Ever stared at a black piece of paper while any semblance of an idea bled away? I think we all have.
Writer's block is insidious, a very real villain that can sneak through your mental shields in all too many ways. It has many causes, but chief among them is the evil of perfectionism.
It's not necessarily that we lack ideas; sometimes, occasionally, this is the case but often it's not. Often we're simply hypercritical of ourselves: with emphasis on "OUR".
We look at someone else's work, someone who has been published by a publisher we respect and admire, by a publisher we would love to be published by, and we are less critical.
When I was in school our class was given two poems to read, one composed (this is what we were told) by a famous poet and the other composed by an undergrad. Invariably more people said they liked the published poet's work. Then we were told our teacher had switched the attributions. The poem we had been told had been written by a famous poet had actually been written by an undergrad, and vice versa.
The moral: don't be hard on yourself. Your perceptions of your own work are biased. Even if you're a successful writer, each new manuscript feels like a fresh step into the abyss and there are never any guarantees.
Don't edit yourself.
Don't edit yourself. Not on your first draft. Not when you're still at the stage of finding--to use Stephen King's metaphor--the bones of your story.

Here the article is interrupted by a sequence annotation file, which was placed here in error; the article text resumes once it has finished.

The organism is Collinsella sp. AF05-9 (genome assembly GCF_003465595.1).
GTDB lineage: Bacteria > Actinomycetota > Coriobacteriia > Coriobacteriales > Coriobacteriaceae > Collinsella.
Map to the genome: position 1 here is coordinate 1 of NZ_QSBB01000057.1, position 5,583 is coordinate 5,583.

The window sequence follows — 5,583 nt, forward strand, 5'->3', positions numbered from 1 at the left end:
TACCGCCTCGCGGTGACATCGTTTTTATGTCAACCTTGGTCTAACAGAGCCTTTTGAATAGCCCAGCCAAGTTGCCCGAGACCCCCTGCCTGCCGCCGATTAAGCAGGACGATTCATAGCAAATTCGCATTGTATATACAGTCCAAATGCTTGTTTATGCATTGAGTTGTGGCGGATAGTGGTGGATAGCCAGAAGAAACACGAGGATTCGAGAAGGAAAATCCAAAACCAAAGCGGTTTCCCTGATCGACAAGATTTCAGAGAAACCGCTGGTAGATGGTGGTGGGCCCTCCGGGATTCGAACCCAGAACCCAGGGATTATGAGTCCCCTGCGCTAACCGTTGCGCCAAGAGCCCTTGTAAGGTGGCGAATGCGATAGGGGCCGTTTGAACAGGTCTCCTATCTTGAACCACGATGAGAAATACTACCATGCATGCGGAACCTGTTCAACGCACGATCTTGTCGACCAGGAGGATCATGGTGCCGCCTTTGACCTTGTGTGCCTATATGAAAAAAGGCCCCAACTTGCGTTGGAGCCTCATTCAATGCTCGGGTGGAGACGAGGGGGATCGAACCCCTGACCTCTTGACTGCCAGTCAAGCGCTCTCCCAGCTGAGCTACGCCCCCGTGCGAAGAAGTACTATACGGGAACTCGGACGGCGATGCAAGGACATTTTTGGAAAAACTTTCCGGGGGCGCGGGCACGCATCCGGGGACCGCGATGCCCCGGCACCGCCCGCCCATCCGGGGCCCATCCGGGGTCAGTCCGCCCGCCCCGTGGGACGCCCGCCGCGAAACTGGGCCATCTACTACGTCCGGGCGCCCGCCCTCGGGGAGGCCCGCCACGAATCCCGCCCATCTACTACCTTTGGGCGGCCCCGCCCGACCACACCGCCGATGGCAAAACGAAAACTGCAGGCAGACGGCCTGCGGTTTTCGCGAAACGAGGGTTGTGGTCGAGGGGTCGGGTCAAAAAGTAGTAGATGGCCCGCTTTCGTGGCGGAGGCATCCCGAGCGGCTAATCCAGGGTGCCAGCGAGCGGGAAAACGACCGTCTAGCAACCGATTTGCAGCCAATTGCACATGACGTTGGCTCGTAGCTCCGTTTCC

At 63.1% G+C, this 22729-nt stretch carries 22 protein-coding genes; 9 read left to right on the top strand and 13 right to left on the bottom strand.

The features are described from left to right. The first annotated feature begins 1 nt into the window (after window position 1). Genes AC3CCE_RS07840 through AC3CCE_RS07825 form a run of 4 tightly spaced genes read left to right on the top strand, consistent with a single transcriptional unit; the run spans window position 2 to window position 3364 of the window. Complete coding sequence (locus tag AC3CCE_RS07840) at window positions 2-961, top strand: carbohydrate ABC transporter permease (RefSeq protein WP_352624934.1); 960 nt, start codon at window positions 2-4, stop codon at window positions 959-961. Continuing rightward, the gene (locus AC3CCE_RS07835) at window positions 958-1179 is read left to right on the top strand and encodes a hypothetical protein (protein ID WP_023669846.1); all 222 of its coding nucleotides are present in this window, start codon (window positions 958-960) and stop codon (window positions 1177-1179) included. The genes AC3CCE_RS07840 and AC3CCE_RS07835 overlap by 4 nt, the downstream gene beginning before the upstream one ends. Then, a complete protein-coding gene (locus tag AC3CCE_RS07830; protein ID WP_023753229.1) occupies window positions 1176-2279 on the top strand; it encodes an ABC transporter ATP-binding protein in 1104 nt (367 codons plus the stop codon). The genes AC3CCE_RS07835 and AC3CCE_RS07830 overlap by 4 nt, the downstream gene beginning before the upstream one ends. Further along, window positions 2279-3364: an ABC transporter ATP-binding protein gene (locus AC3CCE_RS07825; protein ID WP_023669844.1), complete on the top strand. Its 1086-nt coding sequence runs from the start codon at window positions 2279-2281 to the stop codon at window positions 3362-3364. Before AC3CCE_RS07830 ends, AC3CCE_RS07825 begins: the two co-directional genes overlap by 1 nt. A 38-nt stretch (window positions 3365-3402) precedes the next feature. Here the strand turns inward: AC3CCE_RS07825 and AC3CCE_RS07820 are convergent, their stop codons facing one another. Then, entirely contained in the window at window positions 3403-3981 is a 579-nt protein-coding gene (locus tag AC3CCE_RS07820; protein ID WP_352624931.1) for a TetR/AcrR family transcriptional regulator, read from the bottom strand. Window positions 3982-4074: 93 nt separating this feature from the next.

Yes, absolutely, put your prose--and your story, your plot--under the magnifying glass of editorial critique, your own and others, before you let your literary creations out into the world, before you set them free to run where the many critics of this world can, and will, find them.
Time and time again professional writers have said they doubted themselves for much of their first draft, doubted that anyone else would want to read their scribbles.
But they continued.
Perseverance. That's the key.
Perseverance and a certain mulish obstinacy. Stubbornness.
I said that to one of my non-writing friends the other day, I said that writers had to be stubborn, and his eyes bugged out. "Don't say that!" he said. "It's not a good thing to be stubborn." Well, it is for someone who is churning out, scribbling out, ripping out, their first draft.
Writing, that act of creation, is painful and messy and often produces something ugly, though (one hopes) not irredeemably so. That's what second and third (etc, etc) drafts are for.
What's that you say? What if you, really, honestly, have no idea what to write about?
I find that if I ever feel at a loose end about what to write, if I sit down to write and I hear the empty hiss of static and my mind turns as white and bland and devoid of creative energy/impetus as a white dry erase board, then I like to play with idea generators (see: Seventh Sanctum's Idea Generators).
Always--well, so far at least--what I've written as a result of this sort of writerly exercise bears not the slightest relation to the prompt I began with but it has, inevitably, coaxed my own ideas to come out and play.
In that vein, here is an article +Elizabeth S. Craig shared: Simple Solutions to Ten Common Writing Roadblocks. In it Leslie Lee Sanders lists a multitude of ways to help generate ideas and kickstart your creativity.
Happy reading and writing!
Photo credit: "Baby Bear" by Laura D'Alessandro under Creative Commons Attribution.